Beware, Halloween is right around the corner! Haunted houses, never-ending trick-or-treaters, and late-night mischief are a few things that come to mind when thinking about Halloween. However; things like inappropriate and offensive costumes, safety hazards, and employees potentially hassling other employees for not participating at work are the spooky things that keep HR managers and business owners from wanting to host any workplace Halloween activities all together. While Halloween is not a federally-recognized holiday like Christmas or Thanksgiving, it is considered the second largest commercial holiday in the United States, thus, many organizations are planning on hosting Halloween-related activities in the workplace.
When planning any kind of celebration, or workplace activities, organizations must weigh the pros and cons of each activity very carefully. Halloween is no exception to this rule as things could spiral out of control relatively quickly. Halloween celebrations may range from trick-or-treating and crafts with employees’ children to pumpkin carving contests, to adult costume parties. While Halloween celebrations may build team skills, promote creativity and develop camaraderie, it’s important to remember potentially adverse aspects as well, especially in light of compliance with federal and state laws. Below are a few tips on incorporating Halloween festivities in the workplace and some suggestions for keeping the workplace “spook-free”:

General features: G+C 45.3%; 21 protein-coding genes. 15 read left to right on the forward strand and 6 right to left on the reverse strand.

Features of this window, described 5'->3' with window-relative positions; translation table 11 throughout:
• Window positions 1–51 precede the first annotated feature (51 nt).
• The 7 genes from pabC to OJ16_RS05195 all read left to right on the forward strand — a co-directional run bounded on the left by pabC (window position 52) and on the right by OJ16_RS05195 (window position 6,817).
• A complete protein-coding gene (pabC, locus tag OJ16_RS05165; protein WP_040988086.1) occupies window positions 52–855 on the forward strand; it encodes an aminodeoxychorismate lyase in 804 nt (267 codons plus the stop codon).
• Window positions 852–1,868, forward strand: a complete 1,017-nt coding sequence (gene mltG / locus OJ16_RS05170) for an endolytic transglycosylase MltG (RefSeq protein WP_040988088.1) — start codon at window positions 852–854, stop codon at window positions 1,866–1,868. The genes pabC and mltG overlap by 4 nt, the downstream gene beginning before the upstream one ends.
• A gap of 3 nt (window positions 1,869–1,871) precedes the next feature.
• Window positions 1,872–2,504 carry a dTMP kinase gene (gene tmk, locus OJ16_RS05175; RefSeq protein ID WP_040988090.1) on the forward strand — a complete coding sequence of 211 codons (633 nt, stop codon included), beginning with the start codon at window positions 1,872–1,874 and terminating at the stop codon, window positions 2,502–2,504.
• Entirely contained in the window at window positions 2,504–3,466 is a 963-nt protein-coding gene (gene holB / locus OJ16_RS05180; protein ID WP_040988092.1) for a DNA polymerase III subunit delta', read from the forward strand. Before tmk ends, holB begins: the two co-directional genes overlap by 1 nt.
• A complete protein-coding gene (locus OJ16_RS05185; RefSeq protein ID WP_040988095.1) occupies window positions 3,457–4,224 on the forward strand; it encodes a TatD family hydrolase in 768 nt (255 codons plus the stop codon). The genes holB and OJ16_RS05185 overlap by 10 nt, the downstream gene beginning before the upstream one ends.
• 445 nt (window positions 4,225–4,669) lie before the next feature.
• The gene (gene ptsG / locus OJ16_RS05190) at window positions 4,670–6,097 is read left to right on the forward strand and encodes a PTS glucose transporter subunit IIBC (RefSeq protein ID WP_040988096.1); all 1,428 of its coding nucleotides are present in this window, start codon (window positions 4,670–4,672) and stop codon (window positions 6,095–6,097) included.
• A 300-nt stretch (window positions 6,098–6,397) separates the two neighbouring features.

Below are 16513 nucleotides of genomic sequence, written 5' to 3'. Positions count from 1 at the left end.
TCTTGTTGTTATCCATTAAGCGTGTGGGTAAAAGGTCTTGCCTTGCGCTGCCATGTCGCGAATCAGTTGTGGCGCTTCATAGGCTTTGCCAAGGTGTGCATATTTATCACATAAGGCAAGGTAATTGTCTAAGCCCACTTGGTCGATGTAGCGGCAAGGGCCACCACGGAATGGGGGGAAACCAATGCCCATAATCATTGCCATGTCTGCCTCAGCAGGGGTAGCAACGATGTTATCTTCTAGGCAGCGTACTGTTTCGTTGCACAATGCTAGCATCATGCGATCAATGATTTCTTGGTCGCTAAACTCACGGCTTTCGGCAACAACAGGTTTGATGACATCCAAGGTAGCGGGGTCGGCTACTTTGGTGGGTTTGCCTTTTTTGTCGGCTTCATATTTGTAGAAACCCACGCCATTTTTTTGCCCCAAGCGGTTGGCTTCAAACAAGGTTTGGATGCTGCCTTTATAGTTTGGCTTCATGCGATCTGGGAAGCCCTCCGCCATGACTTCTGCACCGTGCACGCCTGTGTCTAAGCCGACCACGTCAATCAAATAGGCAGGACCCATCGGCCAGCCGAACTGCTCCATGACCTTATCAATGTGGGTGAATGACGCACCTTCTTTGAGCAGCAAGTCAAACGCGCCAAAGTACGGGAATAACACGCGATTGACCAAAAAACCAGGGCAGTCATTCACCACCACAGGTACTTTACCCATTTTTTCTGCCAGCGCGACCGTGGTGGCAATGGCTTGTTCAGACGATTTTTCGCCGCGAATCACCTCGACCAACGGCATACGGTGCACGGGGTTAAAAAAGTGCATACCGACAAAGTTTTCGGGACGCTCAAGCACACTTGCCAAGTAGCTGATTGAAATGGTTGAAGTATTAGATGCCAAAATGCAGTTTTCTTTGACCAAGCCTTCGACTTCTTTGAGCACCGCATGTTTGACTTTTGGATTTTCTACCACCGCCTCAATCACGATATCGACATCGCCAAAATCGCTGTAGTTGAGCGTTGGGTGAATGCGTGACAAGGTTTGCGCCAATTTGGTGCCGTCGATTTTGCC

- Refrain from pressuring or requiring any employee’s participation in planned activities. All events should be voluntary and organizations should ask their employees what activities they’d like to participate in, if anything. Receiving employee’s feedback via surveys is a great way to find out who may, or may not want to participate in planned activities. Also, involving employees in the planning of activities may be beneficial. They may have creative ideas for involving those coworkers who typically don’t participate in organization-sponsored activities.
- Employers should be sensitive to employee feelings about Halloween. Some employees may have strong religious beliefs that go against celebrating anything associated with Halloween. To avoid religious discrimination claims and prevent overall morale concerns for employees who may not want to participate, an organization may convey that participation in office Halloween events is optional, not mandatory, and that retaliation against and harassment of employees who opt out is not acceptable. Calling someone a “party pooper” or “poor team player” because he or she doesn’t feel comfortable participating in Halloween festivities, either because he or she does not want to be “spooked”, or because Halloween traditions conflict with his or her religious or cultural beliefs, could expose an organization and employees involved in a legal liability. If an employee becomes offended, consider offering to let them work from home, or give them the rest of the day off on the day of the event.